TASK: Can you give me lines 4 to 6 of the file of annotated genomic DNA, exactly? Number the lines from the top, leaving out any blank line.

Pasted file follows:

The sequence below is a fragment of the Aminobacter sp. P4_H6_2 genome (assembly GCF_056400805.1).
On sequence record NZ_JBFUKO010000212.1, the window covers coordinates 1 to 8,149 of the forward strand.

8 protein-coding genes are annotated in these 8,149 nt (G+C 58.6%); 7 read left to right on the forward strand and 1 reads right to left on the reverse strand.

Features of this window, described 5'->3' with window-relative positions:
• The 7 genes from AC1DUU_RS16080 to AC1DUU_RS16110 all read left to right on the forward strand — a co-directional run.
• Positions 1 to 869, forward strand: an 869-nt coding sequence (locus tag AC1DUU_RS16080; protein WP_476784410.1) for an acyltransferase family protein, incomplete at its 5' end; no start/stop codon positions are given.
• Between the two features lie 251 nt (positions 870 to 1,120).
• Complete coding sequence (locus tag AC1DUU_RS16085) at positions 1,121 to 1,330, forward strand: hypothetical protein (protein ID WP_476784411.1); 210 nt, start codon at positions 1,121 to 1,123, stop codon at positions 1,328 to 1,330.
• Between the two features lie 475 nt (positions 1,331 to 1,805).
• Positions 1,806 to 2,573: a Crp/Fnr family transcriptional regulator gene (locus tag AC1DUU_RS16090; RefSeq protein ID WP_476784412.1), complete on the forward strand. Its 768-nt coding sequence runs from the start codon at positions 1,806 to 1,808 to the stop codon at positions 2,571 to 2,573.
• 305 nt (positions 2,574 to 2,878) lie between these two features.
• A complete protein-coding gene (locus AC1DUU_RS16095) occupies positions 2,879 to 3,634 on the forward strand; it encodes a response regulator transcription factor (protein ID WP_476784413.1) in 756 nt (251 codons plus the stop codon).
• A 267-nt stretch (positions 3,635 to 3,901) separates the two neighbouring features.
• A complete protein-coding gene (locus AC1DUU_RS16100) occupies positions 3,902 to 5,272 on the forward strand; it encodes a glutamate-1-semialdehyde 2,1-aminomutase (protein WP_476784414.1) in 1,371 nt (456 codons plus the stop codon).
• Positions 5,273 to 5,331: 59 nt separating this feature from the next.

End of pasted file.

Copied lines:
Features of this window, described 5'->3' with window-relative positions:
• The 7 genes from AC1DUU_RS16080 to AC1DUU_RS16110 all read left to right on the forward strand — a co-directional run.
• Positions 1 to 869, forward strand: an 869-nt coding sequence (locus tag AC1DUU_RS16080; protein WP_476784410.1) for an acyltransferase family protein, incomplete at its 5' end; no start/stop codon positions are given.